The city of St. Pete Beach was excited to recently announce the reopening of historic Merry Pier after extensive renovations. A city commissioner was not as excited about the cost of the project, which ended up costing more than $350,000 than first anticipated.

ST. PETE BEACH — Why has the rehabilitation of Merry Pier turned out to be $352,780 more costly than first anticipated?

Change orders have caused the cost of some city projects to be much more expensive at the end of construction than was estimated at the start, and at least one city commissioner, Mark Grill, wanted to know why at a recent City Commission meeting.

Grill first raised the issue at a Jan. 25 meeting, and did so again on Feb. 8, when he questioned a vote to retroactively approve a change order for Merry Pier in the amount of $35,366.

According to information supplied by the city’s Department of Public Works, the original bid to restore Merry Pier was $754,834, which was revised to $1,000,900 due to higher construction costs. Additional change orders added over several months then increased the cost to $1,042,987.

However, the project also included the 11th Avenue Pier replacement, which started out with an estimate of $120,085, but ended up costing $146,028, and 7th Avenue Pier repairs, estimated to cost $111, 219 but ending up at $163,766.

Seven change order requests left the total original $1 million project costing an estimated $1,352,780, or $352,780 over budget.

Public Works staff said Merry Pier, which reopened Feb. 10, has undergone extensive renovations, including a new main pier, new decking, new pilings, structural pile jackets for the pilings under the building, as well as new electrical, plumbing, and lighting. The pier is almost a completely new structure except for three finger piers that were new prior to the start of the project.

At the Feb. 8 meeting, Grill told fellow commissioners he was surprised to see that additional funds were needed to complete the Merry Pier project, because at the last meeting he raised the question of why there were so many unanticipated overruns and how the city got to this point in the project.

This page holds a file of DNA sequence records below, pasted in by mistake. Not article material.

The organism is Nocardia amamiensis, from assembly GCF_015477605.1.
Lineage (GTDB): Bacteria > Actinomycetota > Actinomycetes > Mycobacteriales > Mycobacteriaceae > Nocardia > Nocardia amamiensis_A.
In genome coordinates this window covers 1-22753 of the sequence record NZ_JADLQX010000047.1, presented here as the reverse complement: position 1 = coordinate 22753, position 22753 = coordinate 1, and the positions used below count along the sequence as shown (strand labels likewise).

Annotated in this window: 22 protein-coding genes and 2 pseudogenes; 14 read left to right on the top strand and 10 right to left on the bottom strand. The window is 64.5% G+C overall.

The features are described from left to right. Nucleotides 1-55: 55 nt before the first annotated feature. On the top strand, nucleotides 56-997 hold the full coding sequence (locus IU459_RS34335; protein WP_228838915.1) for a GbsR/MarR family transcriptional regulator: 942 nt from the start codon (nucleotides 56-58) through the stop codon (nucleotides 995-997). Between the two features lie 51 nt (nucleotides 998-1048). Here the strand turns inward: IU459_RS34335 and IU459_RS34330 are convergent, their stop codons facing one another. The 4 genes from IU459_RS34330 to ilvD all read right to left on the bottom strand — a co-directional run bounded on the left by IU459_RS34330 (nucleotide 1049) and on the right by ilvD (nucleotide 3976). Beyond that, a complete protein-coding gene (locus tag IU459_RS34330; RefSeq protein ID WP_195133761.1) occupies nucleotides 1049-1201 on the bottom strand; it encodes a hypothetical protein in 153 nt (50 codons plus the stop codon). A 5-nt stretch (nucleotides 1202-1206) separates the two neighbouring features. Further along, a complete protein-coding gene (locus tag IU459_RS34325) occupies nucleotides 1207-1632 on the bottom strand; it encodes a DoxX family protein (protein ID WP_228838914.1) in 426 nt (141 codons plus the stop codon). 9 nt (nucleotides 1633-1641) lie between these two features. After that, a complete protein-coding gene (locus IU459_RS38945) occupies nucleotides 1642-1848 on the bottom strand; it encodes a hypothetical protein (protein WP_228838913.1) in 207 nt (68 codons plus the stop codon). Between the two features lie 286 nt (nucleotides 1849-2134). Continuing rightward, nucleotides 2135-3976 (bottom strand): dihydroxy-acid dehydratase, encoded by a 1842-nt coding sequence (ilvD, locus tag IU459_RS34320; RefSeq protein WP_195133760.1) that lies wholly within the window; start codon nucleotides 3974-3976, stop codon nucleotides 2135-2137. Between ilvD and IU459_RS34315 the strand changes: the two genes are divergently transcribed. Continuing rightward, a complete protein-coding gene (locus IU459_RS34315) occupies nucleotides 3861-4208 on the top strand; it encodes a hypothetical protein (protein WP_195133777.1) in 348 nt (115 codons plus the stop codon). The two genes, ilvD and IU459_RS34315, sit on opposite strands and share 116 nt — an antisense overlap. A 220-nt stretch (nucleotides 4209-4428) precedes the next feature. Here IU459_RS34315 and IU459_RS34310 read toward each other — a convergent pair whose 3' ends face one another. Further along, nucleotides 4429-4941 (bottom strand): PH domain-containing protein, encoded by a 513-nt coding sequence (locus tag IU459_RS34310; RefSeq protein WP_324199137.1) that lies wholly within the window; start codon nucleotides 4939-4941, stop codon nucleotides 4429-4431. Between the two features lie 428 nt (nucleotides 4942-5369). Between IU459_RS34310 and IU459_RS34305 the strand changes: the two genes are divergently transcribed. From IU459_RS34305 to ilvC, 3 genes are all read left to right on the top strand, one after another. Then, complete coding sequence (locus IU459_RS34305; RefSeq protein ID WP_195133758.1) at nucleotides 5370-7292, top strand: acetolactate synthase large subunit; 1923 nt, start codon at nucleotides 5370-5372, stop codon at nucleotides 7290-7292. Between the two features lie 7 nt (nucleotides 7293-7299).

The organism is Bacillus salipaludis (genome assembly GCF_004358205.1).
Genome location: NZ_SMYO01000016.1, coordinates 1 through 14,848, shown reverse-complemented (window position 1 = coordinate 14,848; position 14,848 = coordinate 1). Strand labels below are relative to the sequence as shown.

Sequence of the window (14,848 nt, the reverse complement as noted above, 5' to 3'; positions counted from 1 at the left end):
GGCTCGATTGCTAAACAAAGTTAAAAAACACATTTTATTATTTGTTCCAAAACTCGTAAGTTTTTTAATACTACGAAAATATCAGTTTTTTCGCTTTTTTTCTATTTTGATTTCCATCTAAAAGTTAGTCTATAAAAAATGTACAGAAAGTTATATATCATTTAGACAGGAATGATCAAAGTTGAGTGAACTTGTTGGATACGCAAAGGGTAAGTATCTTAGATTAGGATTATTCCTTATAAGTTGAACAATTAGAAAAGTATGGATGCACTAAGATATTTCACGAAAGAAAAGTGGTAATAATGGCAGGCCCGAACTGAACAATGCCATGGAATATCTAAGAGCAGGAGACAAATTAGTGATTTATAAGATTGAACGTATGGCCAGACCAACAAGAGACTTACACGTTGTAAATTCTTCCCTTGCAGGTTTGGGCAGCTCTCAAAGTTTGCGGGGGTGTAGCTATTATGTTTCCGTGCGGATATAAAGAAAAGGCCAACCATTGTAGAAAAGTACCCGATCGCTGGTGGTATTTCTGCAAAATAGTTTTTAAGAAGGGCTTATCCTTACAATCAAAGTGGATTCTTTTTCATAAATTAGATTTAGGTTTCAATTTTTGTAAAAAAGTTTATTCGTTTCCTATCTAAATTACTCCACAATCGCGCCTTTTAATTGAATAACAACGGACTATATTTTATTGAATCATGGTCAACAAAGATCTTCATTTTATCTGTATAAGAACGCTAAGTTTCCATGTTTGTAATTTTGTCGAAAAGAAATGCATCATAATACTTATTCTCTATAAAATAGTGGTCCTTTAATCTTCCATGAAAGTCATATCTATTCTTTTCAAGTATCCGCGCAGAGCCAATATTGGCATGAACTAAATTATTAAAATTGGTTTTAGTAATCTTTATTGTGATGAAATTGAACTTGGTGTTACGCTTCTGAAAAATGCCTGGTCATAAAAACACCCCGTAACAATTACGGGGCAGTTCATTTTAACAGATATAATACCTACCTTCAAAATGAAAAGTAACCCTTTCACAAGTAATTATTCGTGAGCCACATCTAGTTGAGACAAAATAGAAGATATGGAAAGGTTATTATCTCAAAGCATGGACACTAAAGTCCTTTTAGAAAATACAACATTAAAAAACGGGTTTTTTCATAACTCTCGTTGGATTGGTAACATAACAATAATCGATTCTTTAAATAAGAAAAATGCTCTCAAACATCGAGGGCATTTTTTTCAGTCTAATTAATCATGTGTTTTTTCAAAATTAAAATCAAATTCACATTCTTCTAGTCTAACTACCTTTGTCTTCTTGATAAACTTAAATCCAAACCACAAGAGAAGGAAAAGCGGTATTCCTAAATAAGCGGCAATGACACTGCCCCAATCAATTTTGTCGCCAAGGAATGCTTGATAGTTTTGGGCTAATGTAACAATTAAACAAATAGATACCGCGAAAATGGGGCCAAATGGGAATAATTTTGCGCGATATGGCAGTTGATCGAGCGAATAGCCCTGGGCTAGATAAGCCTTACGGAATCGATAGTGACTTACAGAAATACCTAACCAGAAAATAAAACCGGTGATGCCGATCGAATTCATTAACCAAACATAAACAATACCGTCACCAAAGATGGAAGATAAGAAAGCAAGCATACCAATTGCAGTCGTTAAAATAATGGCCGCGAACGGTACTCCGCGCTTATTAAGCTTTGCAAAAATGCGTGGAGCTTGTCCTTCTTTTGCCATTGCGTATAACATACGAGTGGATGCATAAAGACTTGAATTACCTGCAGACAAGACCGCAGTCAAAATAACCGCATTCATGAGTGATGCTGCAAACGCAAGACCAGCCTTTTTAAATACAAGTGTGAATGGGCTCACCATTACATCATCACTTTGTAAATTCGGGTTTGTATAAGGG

“It’s not Merry Pier itself. I think Merry Pier is a great place, Grill said. “I don’t have an issue with Merry Pier. I like it, I go down there, it’s really nice.”

Grill took issue with change orders coming up “at a very, very late point in the project. It’s not clear to me how we got there.”

He noted that the Pier project was about 35 percent over budget, and the library project went about $500,000 over its original estimate of $1.7 million.

“Yes, you learn things as you go, no project is perfect, but these are big hits and big changes,” Grill said. “We seem to repeat history.”

City Manager Alex Rey cited three situations that affect project budgets: unforeseen conditions that drive up costs; changes in scope; and contractor-driven change orders.

He said he has been trying to change the philosophy of trying to estimate projects to the minimum common possible product.

“We’re a city where the expectations are now higher and the quality of product that we deliver has to be higher; we need to be scoping that from the very beginning,” Rey said. “If not, we end up having change orders when we, at the last minute, say, ‘Well, in order to really make it nice, we should have this and this.’”

He said contractor-driven change orders are also manageable and is something the city needs to work on.

“The biggest deficiency I’ve seen in some of the … plans developed in prior years, that were not implemented, is that there wasn’t the right perspective in terms of what the final product should look like. I agree with the commissioner that we need to do a better job,” he said.

The city manager said staff should have explained the idea behind retroactive approval of change orders to have avoided confusion.

“There are situations where in a project of a large size, talking about a million or more, (where) sometimes you get towards the end of the line and if you need to approve changes in scope, time is of the essence,” he said. “Sometimes, the timetable doesn’t work exactly with the intervals of the commission meetings to say, ‘Well, we can wait two weeks or three weeks. If we had not said ‘yes’ at the last meeting, to go forward with some of the things, we would have basically had to pay somebody to remobilize.”

Brett Warner, assistant public works director, said the last change order was needed because of issues with pile caps and jackets. The issue wasn’t caught during inspection “because it wasn’t happening when the inspection report was generated,” but came to light during construction.

Commissioners voted unanimously to approve what should be the final change order for the Merry Pier Project.